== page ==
If you run a business, the chances are that you will need a client agreement. Of course, it can be difficult to know what to include in it. This article discusses those key terms that all businesses should include in their client agreements.
What is a Client Agreement?
A client agreement is a contract that you make with a customer. In it, you explain the terms and conditions under which you will provide your service to them. Previously, client agreements commonly took the form of a service agreement signed by both parties. These days it is more usual to provide a set of terms of conditions to a prospective client over email. If they subsequently choose to use your services, the law considers that they have accepted them.
What are the Key Terms of a Client Agreement?
To a certain extent, the contents of any client agreement will depend on the business. The agreement for a marketing agency will not be the same as that of an architecture firm simply because the nature of their businesses is different. Nonetheless, there are some essential terms that every client agreement should contain because they are an issue for every business. These clauses include:
- A description of services;
- Payment/Terms of Payment;
- Dispute Resolution/Mediation;
- Limitations on Liability; and
1. Description of Services
This term is essential in every client agreement. It is important because it sets out the parameters of the working relationship. A business needs to be extremely clear about those services that it will provide to a client and all those things it will not do. These clauses are most useful when they are drafted using clear and accessible language.
A clear and definite description of services allows the client to know what they can legitimately expect from your business. It can also help to avoid problems later on. Many legal disputes concerning client agreements concern the scope of the services. It is in every business’ interest to prevent this kind of difficulty arising.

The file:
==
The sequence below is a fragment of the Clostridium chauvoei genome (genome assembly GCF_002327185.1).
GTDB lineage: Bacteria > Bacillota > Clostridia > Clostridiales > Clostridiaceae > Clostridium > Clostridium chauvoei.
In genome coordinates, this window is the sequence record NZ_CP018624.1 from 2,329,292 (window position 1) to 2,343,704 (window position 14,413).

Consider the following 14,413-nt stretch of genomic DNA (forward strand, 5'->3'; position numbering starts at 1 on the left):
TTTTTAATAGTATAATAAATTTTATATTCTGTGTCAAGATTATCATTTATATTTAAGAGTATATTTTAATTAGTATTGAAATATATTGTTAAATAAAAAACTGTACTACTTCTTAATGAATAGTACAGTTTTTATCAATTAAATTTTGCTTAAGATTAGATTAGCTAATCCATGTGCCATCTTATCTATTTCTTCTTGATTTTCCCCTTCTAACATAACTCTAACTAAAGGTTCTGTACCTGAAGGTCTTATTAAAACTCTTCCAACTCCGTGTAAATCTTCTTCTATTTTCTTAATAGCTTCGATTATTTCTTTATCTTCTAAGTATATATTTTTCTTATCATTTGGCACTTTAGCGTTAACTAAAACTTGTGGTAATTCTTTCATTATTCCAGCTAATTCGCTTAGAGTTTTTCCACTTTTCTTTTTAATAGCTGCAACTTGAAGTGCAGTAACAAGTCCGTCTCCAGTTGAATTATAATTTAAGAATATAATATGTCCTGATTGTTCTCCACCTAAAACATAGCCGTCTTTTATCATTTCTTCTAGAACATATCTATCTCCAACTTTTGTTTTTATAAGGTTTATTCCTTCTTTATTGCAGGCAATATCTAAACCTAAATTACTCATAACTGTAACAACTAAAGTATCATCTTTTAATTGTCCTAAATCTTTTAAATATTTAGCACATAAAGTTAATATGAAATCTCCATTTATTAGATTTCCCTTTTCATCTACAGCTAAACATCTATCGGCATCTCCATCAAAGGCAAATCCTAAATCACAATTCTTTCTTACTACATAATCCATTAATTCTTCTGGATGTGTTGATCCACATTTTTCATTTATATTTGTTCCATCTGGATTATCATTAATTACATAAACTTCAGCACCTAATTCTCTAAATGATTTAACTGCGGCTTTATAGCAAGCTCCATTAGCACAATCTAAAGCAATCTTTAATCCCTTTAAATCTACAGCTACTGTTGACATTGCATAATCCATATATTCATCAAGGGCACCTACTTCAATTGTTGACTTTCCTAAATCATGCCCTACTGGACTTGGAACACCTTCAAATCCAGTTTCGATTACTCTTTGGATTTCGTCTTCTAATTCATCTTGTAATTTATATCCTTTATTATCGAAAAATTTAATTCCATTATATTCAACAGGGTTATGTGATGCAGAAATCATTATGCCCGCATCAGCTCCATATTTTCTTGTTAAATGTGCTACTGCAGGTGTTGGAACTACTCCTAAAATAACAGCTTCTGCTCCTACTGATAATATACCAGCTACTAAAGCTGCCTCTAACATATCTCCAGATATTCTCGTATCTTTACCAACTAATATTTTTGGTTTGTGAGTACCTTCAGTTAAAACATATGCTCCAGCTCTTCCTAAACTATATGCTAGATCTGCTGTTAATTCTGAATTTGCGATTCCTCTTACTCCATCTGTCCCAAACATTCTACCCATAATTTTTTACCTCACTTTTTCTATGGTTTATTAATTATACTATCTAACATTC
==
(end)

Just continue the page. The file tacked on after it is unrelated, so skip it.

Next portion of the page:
2. Payment and Terms of Payment
As every business has its financial obligations to meet, the clause concerning payment for services is crucial. It must be clear and tell the client:
- How much the business will charge;
- When the customer must pay;
- Outline any stipulations concerning acceptable methods of payment.
How a business expresses the total charged will, of course, depend on context. Some service providers might want to specify rates per hour for different tasks as well as give the total they will charge for the job. If a business provides a quote via email and attaches their agreement to the email, they can also refer to that price.
All contracts should specify terms of payment. For example, that you require payment within fourteen days. Of course, a business can ask for payment upfront. Nonetheless, it is a good idea also to include express terms of payment.
If a business has any stipulations about methods of payment, the agreement needs to communicate this. For example, if your business does not accept personal cheques, the client agreement needs to clearly stipulate this.
3. Dispute Resolution and Mediation
Unfortunately, conflicts arise in the course of business. These are costly for all businesses. In such cases, a client agreement should require the parties to attempt mediation before the dispute escalates to court. Mediation is not only more cost-effective, but it can also enable the parties to preserve more goodwill for the other than through legal action. This should form a dispute resolution clause.
4. Limitations on Liability
All service providers will want to limit their liability as much as is possible under the applicable law. Conversely, all clients will want the business to accept as much liability as possible.
A client agreement must clearly, explicitly define a business’ limitations on liability. It should also specify that the agreement itself is non-negotiable.
A client agreement should specify how either party can end the agreement. It is a good idea to request full payment on termination, although this will depend on the type of services that the business contracted to provide. A business could also require payment for all services rendered up until termination.
If you are starting up a business and need assistance reviewing or drafting a contract, LegalVision has helped many businesses with tailored online legal advice. It would be our pleasure to assist you. Call LegalVision today on 1300 544 755 or fill out the form on this page.
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